Besides, we don’t instantiate the DSingleton with a direct call to the constructor. We pass all requests for instantiation through a getter instead:

static DSingleton get()
{
	if(!instantiated_)
	{
		synchronized(DSingleton.classinfo)
		{
			if(!instance_)
			{
				instance_ = new DSingleton();
				write("Creating the singleton and");
			}

			instantiated_ = true;
		}
	}
	else
	{
		write("Singleton already exists, so just");
	}

	writeln(" returning an instance.");
		
	return(instance_);
		
} // get()

All those writeln() calls are there just as proof that the system works. They can be safely axed when you’re doing a production-ready Singleton.

Wherever your code needs access to the Singleton, you start by calling get(). In the guts of the get(), there’s a bit of D-language hocus pocus going on to assure that multi-threaded applications won’t end up with a new Singleton in every thread. It checks to see if an instance of the Singleton already exists either locally (in the current thread) or globally (in any possible thread) before deciding whether or not to create one.

The getInstance Function

Don’t let the name fool you. This isn’t another getter:

DSingleton* getInstance()
{
	writeln("the Singleton instance at ", &instance_);
	return(&instance_);

} // getInstance()

It spits out the address of the pointer to the Singleton and then returns the address of the Singleton itself so we know, even though we may have multiple pointers to the DSingleton scattered throughout our code, they all point to the same instance of the DSingleton.

The Singleton at Work

Note: As with the last example, there is no UI for this. You’ll have to run it in a terminal.

Results of this example:
Current example terminal output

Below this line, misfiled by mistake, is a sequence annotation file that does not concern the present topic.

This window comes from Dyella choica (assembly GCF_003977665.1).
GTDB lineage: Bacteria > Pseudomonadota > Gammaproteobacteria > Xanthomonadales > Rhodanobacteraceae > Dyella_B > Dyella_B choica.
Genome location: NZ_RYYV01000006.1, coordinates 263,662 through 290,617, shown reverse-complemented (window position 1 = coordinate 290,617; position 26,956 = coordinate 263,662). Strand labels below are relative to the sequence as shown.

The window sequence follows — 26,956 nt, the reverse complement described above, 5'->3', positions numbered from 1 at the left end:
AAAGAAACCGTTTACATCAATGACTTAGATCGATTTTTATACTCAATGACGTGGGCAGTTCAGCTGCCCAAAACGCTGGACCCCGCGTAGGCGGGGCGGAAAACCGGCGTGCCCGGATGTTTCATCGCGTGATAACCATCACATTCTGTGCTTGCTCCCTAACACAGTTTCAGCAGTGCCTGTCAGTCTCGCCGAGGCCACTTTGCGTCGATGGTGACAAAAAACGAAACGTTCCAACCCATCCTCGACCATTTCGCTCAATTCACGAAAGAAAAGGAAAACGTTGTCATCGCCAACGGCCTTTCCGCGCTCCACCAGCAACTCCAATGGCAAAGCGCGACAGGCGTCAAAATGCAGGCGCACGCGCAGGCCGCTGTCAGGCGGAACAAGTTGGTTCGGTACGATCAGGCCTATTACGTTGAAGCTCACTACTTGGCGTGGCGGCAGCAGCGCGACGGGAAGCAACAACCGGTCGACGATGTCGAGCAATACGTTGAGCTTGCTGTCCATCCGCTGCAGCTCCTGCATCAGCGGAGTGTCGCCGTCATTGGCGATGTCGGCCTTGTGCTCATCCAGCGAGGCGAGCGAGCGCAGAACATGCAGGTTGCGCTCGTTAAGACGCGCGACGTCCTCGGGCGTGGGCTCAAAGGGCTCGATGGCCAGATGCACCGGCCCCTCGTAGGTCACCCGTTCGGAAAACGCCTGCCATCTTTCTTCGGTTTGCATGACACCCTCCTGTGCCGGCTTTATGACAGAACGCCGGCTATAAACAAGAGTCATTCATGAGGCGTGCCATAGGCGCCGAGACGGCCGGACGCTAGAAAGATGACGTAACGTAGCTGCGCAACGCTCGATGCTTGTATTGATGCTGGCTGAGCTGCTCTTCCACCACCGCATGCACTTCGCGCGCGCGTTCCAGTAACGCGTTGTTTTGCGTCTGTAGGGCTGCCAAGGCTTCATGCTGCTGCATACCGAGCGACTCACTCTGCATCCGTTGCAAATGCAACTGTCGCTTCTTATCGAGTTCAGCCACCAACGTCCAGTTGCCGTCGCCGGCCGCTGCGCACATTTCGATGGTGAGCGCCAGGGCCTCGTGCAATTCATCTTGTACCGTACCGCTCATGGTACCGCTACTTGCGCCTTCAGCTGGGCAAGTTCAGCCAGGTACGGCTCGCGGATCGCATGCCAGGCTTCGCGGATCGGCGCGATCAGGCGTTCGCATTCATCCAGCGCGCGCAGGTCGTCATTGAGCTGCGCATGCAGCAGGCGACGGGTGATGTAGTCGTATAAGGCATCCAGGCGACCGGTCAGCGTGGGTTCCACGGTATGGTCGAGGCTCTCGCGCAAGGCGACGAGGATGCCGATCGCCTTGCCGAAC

Current example terminal output (click for enlarged view)

Detecting the user’s OS—something that’s definitely not expected to change while the application is running—is a quintessential example of the Singleton at work.

How we get from the generic example to this specific one comes down to this:

  • add a string property in the preamble to store the OS type,
  • add code to the constructor that detects and stores the OS type, and
  • because getInstance() is really just for testing purposes, replace it with getOS().

It’s also a good idea to rename the Singleton to reflect what we’re dealing with. (Don’t forget to edit all those places in the code where we refer to it by name.)

So, all that boils down to:

  • change the name from DSingleton to S_DetectedOS (I’m here using the leading ‘S’ as a naming convention to indicate this is a Singleton class/object),
  • edit all references to DSingleton throughout the code to reflect the name change,
  • add the property string _os_type, and
  • rewrite the constructor to set this new variable:
this()
{
	version(Windows)
	{
		_os_type = "Windows";
	}
	else version(OSX)
	{
		_os_type = "OSX";
	}
	else version(Posix)
	{
		_os_type = "Posix";
	}

} // this()

The version() function, if you hadn’t guessed, is D’s way of finding out which OS it’s running on.

Our replacement for getInstance()—because we really don’t care about the address of the Singleton as long as it does its job—looks like this:

string getOS()
{
	return(_os_type);
		
} // getOS()

Conclusion

Next time, we’ll start by taking a closer look at the Observer.

Until then, happy coding.